Information exchanges in Bosley
Alfonso and I focused on different aspects of the Bananas case. I devoted my post to the qualification of the exchange as a restriction of competition by object. He expressed misgivings about the fine imposed in the case. Bosley suggests that the FTC would be in broad agreement with the two of us. The FTC claimed that the companies exchanged ‘competitively sensitive, non-public information’ about their business practices. The behaviour was challenged because it ‘served no legitimate business purpose’. This is precisely the approach that the Court of Justice has consistently followed when examining whether agreements restrict competition by object, including Bananas.
Interestingly, the FTC case was not closed with a fine, but through a consent agreement, whereby Bosley agreed not to exchange (or request) competitively sensitive information and to set up a compliance programme. This outcome provides support for Alfonso’s very sensible post. My only objection to it was in fact that his thoughts were relevant well beyond the relatively narrow area of information exchanges. His criticism of the case raised fundamental issues about the enforcement of EU competition law that would warrant careful consideration. There are indeed many practices that cannot be compared in any way to a cartel (or the ‘supreme evil of antitrust’, as he put it in the post) and that are nevertheless subject to fines (see above, for instance).
Nicolas, founder of Chillin’ Competition and co-blogger emeritus, has been very active lately. He has shared with us some of his recent output (this adds to his piece of self-preferencing, mentioned in one of Alfonso’s posts). He can be contacted at firstname.lastname@example.org for further info. He also has a Twitter account: @CompetitionProf. The papers can be found here.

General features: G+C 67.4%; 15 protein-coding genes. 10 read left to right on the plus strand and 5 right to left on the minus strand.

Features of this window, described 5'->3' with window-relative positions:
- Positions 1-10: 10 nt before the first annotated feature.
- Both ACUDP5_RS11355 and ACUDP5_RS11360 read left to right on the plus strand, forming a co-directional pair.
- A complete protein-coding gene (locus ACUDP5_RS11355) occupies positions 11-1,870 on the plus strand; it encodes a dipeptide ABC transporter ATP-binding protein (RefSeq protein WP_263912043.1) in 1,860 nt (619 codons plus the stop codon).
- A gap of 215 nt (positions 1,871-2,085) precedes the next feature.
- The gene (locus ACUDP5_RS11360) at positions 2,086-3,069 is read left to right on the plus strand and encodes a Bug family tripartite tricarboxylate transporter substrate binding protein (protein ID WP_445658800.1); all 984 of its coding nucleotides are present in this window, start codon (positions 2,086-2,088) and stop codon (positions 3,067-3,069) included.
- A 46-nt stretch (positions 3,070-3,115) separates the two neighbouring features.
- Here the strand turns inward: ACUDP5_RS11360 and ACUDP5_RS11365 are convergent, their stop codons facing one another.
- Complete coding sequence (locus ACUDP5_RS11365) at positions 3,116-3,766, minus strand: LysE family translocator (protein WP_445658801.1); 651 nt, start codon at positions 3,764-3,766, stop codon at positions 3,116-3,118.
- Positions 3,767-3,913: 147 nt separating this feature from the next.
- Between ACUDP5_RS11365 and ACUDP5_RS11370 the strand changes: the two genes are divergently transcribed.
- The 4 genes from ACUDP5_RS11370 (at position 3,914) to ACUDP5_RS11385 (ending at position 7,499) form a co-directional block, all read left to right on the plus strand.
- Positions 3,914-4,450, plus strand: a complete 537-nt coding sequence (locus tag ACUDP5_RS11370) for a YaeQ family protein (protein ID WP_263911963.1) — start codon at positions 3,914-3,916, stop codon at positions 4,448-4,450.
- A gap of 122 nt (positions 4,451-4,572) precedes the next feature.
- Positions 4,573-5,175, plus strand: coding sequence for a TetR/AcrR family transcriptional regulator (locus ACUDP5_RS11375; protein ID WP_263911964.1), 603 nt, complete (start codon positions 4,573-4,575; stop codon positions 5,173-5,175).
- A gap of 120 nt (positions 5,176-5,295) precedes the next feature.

Have a great weekend!
(1) Economic theories on multi-sided markets are now well established and, in fact, earned Prof. Tirole a Nobel Prize earlier this year; (2) Some of the most prominent ongoing cases, including the two concerning Google, go to the heart of antitrust issues in multi-sided settings; (3) In addition, the EU has been said to intend to regulate “platforms” (see here for a piece including some leaked documents). Not that anyone seems to know what a “platform” is exactly (since when is ignorance an impediment to introduce regulation?), but the Commission’s leaked documents make it clear “multi-sidedness” is what the Commission (or at least Commissioner Oettinger, a champion of smart regulation in the digital single market –like this?-) has in mind (the docs also refer to specific search engines, social networks, application stores and internet payment gateways as the quintessential examples of platforms in alleged need of regulation).
In my view, in spite of all these developments we lawyers have not yet reflected enough on how the application of competition law should be refined in this context.
As you may remember, I gave my views on the subject at the Swedish Competition Authority’s “Pros and Cons conference” (French speakers may think that I was the “con” among the pros, which is probably right….) (the slides are available here).
My speech at this event has now been beefed up and features in the latest issue of the Competition Law Journal, published by Jordan Publishing, at  Comp Law 64; it is available here:
[The title of the post was perhaps a bit of an overstatement, but since Chillin’Competition is not (yet) a regulated platform, I thought I could use some self-favouring ;) ]
And on 4 June the European Commission has (at the behest of the UK’s CMA) very kindly invited me to talk about these issues in Uppsala at the annual gathering of the European Association of Competition Law Judges; it should be fun. The program for that event is available here: AECLJ Uppsala prov programme